I just finished watching a liveblog of the Apple press conference where supposed antenna problems with the iPhone 4 were discussed. Steve Jobs persuasively pointed out that all smart phones have similar problems, and very few users of the iPhone 4 are dissatisfied with it.
In my recent post about how I like the iPhone 4 after playing around with it for five days, I said:
When I put my finger over the crease on the bottom left side that Consumer Reports has identified as a lowered signal strength culprit, one bar appears to drop off. To me, that's no big deal. I haven't had any problem making calls on my iPhone 4, and I rarely hold the phone in the offending manner.
Yes, Apple should have recognized this problem during its testing. And we iPhone 4 buyers deserve some sort of recompense for dealing with the antenna issue. But my basic attitude is nobody's perfect, but the iPhone 4 comes damn close.
Proving that Steve Jobs and I are on the same wavelength (about a few things, at least), here's what the liveblog reported him as saying:
"You know, we're not perfect. We know that, you know that. And phones aren't perfect either."
"We knew that you could see bars drop on the phone when you hold it in a certain way, it's a fact, phones aren't perfect. But people are reporting better reception with this antenna than they've ever seen before."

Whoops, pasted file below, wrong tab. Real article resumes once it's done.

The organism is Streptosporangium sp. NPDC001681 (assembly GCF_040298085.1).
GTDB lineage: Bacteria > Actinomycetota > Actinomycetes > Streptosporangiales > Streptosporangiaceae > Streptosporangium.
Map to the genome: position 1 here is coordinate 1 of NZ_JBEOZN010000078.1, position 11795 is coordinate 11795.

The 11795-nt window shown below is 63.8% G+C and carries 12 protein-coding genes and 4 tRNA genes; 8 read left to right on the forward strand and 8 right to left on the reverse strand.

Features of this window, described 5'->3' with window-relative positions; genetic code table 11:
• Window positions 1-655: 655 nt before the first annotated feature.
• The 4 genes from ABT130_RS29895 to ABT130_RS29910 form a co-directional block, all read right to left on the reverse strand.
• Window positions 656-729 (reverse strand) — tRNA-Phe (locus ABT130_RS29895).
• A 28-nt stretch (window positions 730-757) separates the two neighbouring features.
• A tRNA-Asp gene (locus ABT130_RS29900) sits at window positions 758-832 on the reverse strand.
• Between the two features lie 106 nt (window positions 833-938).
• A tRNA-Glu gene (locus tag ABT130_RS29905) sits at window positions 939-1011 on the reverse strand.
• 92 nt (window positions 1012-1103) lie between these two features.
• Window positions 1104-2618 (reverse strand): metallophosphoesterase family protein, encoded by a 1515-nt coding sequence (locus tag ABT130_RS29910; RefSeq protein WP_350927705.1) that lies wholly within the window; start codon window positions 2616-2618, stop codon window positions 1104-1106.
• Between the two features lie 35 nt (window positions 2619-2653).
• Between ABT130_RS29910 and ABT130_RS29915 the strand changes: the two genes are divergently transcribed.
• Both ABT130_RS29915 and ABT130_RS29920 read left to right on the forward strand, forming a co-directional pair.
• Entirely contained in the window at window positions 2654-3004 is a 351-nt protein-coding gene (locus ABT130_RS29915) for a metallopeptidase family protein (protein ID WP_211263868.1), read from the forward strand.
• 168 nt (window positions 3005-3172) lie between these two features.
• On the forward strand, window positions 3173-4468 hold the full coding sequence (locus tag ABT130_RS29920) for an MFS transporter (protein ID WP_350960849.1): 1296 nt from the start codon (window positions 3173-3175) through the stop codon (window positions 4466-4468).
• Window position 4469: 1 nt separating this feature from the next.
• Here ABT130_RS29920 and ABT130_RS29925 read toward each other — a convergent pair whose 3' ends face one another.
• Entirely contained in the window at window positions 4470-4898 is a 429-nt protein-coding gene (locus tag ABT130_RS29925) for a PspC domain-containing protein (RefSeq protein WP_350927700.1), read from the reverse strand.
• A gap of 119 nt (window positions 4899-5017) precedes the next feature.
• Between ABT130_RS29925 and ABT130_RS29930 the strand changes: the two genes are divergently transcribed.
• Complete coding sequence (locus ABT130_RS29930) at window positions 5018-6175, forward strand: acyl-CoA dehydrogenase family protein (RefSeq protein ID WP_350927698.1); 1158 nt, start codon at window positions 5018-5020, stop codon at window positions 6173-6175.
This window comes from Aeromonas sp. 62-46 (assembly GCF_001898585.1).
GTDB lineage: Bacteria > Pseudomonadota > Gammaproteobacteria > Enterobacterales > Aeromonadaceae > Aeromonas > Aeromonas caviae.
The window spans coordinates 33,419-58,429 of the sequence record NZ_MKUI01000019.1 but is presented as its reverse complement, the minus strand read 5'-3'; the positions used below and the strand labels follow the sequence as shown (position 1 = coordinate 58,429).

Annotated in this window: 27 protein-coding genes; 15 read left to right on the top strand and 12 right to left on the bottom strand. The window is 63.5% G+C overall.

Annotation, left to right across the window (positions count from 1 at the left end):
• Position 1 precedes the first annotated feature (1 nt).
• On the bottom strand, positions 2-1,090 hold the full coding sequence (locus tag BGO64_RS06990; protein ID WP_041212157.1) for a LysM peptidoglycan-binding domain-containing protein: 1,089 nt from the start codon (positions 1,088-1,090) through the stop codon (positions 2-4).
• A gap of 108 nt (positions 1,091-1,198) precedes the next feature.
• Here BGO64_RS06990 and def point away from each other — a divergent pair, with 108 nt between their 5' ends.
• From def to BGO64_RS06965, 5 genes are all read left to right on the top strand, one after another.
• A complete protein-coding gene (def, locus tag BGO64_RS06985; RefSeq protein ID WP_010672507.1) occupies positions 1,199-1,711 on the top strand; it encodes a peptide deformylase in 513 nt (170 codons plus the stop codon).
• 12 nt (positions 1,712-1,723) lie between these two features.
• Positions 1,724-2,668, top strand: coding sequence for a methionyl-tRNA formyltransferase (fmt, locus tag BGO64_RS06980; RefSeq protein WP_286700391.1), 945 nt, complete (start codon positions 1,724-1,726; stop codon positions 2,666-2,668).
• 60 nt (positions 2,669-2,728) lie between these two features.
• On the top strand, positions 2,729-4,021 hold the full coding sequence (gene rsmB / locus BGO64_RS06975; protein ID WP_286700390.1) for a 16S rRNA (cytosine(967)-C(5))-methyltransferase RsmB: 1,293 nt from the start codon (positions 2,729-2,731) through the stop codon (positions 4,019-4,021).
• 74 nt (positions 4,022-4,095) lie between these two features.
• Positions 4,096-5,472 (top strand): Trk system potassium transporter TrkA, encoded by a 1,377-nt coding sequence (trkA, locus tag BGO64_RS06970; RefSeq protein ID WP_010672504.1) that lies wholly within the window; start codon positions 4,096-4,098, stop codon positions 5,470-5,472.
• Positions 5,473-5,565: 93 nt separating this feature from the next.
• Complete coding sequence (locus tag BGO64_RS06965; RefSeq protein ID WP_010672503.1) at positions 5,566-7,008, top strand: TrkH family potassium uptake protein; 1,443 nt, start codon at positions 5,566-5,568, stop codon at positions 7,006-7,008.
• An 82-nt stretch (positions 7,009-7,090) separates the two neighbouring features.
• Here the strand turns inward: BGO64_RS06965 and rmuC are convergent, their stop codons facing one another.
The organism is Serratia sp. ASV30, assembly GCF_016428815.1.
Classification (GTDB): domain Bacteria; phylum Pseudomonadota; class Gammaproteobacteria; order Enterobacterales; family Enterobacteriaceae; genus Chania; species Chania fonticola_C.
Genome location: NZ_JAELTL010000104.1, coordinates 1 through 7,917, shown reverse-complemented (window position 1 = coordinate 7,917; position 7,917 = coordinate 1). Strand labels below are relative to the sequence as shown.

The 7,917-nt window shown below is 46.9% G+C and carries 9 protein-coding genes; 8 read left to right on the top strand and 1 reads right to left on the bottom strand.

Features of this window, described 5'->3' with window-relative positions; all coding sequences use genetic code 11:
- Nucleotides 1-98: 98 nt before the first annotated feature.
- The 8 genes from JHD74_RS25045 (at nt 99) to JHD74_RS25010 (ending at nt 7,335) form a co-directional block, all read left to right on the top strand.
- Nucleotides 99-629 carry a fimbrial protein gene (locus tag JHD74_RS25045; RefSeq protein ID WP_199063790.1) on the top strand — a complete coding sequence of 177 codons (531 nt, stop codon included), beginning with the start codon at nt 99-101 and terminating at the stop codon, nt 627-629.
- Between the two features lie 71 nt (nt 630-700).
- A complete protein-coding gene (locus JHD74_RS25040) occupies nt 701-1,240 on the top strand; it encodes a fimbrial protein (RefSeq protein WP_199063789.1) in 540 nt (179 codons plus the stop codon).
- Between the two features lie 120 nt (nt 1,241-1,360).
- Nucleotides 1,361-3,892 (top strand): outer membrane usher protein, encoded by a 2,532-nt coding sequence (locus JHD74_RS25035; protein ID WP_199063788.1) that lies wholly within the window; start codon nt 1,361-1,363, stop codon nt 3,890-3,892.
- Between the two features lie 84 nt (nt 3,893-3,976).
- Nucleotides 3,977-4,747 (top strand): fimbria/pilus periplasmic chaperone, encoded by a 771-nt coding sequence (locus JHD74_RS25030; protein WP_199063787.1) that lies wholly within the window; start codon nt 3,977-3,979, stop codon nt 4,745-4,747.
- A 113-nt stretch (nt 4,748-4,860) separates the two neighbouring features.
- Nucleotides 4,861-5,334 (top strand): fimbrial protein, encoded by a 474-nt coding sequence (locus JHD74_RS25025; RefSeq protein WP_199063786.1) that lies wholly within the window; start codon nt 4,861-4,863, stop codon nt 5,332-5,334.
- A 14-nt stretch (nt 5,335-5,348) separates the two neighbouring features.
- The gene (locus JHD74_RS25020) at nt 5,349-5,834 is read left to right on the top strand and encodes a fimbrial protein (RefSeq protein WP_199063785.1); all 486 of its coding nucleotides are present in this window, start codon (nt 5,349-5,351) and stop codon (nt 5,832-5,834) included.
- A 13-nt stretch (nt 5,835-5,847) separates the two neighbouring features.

"Most smartphones take a hit exactly the same way. These were all tested in areas of relatively weak signal strength. This is life in the smartphone world. Phones aren't perfect. It's a challenge for the whole industry. Every phone has weak spots."
Apple has gotten way more bad press on this antenna issue than it deserved. I think Apple-bashers became all gleeful when the best technology company in the world was suspected of having a serious problem with the iPhone 4.
Except... Jobs demonstrated that the problem isn't serious. Still, Apple will give free bumper cases to anyone who wants one, and offer refunds to people like me who bought on their own.
I like Apple's open, honest, and assertive response to this tempest in a mini-teapot. Now, let's see how all the other smart phone companies deal with their fact that their own devices have similar reception problems if the phone is held in a certain way.
I suspect Apple is coming to come off looking much more customer-friendly than them, which is a big part of why I like Apple products so much.